Today my ninth-grade geography teacher handed me my college acceptance and rejection letters. It came in the form of a test. The grade I earn on it will determine my GPA, which will play a part in my admission to college, which will in turn determine the quality of my future.
To some the future seems too faraway to think about, but the fact is it is happening in the next second. I had studied, and happened to ace the test, but that did not stop me from thinking about how children are forever preparing for a fancy burial. It is a morbid thought, I realize, but true. The media surround us with handsome and intelligent entertainers who are granted admission to the Ivy League school of their choice. While balancing leisure activities and a none-too-extraordinary resume, you can assume this acceptance was taken with a bit of skepticism. Now, I haven't sold ten million albums or had a box-office hit, so I work to make up for those achievements. For the rest of us who aren't media gods and goddesses, our approach is different.
Where I want to be often clashes with what I want. Family and friends perpetually tell me I should enjoy life, while schools tell me they want a well-rounded Super Student. The world says I could end starvation. With all these voices in my head, one might declare me mad. The question is, whose voice should I listen to? The answer, my friend, is one's own. But keep this in mind: you need to have a salary that puts food in your mouth, a roof over your head, and clothing on your back.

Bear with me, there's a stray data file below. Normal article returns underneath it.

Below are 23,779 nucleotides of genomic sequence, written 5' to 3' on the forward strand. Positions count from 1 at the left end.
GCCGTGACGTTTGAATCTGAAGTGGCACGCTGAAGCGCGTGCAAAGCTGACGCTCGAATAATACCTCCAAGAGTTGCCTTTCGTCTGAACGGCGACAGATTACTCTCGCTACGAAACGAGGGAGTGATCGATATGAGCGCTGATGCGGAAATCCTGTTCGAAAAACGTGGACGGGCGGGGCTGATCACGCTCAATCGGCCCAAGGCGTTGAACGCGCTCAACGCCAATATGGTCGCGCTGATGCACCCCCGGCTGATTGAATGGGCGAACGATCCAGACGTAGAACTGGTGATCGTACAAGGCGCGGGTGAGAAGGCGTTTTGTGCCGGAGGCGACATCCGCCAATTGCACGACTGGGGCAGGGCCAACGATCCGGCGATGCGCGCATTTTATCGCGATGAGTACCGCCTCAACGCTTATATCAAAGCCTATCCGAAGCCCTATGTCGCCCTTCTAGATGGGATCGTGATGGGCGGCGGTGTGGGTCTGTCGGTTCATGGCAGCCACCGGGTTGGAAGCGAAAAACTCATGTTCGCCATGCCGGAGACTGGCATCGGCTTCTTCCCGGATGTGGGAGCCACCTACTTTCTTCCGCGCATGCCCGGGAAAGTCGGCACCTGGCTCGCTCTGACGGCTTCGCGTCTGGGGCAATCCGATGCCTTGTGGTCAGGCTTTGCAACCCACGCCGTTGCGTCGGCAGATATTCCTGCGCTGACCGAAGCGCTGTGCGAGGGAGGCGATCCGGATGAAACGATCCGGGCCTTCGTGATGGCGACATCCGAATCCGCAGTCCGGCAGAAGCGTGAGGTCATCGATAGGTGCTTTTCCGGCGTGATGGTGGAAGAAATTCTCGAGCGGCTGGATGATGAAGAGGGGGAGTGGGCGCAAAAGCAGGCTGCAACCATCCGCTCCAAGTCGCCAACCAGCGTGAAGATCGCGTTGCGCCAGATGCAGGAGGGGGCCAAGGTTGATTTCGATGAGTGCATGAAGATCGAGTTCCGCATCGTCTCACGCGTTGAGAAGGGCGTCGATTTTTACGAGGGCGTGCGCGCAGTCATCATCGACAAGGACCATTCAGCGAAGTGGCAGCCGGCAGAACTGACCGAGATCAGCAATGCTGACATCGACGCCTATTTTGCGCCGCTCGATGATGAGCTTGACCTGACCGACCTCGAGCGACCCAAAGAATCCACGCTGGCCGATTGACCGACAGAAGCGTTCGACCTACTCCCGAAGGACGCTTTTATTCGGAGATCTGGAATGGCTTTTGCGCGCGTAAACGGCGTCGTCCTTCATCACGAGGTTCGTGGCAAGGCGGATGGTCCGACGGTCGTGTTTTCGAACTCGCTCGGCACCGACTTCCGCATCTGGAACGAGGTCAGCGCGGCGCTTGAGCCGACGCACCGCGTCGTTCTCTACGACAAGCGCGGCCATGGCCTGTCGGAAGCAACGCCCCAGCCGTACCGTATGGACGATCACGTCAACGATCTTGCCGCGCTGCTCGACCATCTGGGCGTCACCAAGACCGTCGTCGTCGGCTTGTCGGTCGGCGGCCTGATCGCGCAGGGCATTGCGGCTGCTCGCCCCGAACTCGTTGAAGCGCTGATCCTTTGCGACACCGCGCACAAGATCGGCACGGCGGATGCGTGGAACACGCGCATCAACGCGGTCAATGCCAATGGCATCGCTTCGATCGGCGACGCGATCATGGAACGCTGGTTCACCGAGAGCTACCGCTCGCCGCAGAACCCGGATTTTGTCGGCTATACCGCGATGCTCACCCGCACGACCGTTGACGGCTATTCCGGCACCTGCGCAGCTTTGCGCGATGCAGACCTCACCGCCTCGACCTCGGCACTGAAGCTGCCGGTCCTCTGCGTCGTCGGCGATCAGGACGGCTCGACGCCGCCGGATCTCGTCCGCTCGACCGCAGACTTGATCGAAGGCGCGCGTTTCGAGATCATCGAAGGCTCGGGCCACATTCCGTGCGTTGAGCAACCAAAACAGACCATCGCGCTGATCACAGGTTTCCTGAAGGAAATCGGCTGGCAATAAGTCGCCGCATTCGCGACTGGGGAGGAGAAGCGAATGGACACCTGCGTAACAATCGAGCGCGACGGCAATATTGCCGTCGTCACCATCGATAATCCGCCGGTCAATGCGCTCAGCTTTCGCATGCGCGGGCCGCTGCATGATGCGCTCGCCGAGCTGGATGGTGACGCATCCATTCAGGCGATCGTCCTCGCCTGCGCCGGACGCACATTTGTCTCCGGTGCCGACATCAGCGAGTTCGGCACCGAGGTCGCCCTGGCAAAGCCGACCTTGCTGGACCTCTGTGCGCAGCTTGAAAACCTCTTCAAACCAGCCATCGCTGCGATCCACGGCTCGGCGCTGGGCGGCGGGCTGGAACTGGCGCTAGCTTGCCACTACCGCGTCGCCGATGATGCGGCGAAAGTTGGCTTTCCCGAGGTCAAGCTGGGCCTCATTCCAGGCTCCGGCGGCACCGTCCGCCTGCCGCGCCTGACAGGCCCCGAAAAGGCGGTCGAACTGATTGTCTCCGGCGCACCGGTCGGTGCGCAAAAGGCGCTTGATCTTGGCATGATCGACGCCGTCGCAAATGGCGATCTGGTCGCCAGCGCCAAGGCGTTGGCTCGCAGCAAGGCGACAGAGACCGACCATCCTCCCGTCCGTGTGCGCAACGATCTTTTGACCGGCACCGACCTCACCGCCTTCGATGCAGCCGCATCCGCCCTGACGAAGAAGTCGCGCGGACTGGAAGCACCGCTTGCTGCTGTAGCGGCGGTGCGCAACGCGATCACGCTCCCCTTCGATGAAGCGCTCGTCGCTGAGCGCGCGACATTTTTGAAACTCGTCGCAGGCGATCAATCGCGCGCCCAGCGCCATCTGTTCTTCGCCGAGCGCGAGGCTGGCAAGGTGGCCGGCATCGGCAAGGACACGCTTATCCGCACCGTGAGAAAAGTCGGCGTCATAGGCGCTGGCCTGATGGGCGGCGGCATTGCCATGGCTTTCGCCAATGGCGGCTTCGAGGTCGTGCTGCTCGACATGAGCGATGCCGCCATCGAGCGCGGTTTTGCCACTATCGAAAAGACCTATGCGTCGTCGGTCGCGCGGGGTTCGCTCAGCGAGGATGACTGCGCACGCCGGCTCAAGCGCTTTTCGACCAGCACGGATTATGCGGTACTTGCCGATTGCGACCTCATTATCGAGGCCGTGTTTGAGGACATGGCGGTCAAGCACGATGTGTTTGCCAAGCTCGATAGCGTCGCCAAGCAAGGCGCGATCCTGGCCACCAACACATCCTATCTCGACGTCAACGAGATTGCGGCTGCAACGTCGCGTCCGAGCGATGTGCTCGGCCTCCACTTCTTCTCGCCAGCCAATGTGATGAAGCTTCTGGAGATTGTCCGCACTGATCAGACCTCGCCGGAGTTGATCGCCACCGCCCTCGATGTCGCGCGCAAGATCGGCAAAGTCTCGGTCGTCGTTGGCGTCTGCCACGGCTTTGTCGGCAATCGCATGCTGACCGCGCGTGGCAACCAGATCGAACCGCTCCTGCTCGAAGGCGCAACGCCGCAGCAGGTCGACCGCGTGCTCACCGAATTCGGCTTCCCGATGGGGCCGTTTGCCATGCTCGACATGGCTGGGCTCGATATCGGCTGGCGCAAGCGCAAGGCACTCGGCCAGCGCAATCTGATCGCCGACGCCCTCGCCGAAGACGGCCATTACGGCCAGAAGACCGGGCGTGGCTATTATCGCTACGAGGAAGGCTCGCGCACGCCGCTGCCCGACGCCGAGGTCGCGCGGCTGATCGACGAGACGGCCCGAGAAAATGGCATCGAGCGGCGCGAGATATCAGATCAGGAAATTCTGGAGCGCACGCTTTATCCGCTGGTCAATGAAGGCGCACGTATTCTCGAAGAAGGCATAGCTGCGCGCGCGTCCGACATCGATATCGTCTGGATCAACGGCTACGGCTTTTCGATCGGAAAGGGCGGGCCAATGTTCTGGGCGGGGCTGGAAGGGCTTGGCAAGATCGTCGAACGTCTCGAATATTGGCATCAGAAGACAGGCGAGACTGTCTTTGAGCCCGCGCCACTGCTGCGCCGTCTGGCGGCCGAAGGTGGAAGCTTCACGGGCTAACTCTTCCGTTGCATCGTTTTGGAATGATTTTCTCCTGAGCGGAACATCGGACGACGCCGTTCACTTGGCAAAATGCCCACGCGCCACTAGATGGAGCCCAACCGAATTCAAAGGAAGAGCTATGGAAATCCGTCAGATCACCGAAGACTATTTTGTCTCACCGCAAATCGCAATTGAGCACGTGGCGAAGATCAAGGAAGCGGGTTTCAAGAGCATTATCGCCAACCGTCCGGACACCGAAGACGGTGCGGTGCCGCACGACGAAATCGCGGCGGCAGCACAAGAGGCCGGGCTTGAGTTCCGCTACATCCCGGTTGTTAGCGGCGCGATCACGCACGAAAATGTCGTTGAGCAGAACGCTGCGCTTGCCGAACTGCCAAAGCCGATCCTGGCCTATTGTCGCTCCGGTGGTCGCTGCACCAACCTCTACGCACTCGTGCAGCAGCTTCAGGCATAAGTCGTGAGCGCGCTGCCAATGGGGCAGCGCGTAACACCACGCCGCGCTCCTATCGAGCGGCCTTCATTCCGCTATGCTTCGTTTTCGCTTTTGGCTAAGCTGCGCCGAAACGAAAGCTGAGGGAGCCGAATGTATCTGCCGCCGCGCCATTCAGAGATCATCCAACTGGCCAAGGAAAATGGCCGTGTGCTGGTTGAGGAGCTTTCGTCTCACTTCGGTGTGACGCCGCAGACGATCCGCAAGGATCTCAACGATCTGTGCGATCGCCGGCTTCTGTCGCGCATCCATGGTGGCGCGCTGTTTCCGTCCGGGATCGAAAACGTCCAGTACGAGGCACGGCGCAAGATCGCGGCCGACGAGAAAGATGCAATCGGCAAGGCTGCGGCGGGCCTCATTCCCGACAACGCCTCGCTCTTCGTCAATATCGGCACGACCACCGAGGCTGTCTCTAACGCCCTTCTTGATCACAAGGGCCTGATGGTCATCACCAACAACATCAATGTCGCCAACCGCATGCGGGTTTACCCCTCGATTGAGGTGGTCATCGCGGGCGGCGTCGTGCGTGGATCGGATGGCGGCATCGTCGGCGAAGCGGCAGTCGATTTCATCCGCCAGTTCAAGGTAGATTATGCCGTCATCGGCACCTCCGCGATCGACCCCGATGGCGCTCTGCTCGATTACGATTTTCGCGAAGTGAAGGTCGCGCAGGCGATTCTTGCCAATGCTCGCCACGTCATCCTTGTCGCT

You want to enjoy your youth, but how can you when it could could lead to mid-life mediocrity? The key to enjoying life now and later is finding a connection between what you like to do and what you want. If you have a solid idea of what you want to be, take part in activities that relate to that goal, even if you have to start your own club. Attend seminars, college enrichment classes, anything you can get your hands on, and you will meet others who share your interests. If you have no clue what you want, explore different areas and search for something that grabs your attention.
I am still 14. Most say I have all the time in the world, but I say each year is equal to a second, and each second should be considered as precious as a year. The world wants you to grow up fast, and while it is good to be a sophisticated young adult, teens shouldn't be senior citizens complaining about their backs. The world wants you to be 40, but what do you want? Live today as if it were your last day, and never cut yourself short of an opportunity.
This piece has been published in Teen Ink’s monthly print magazine.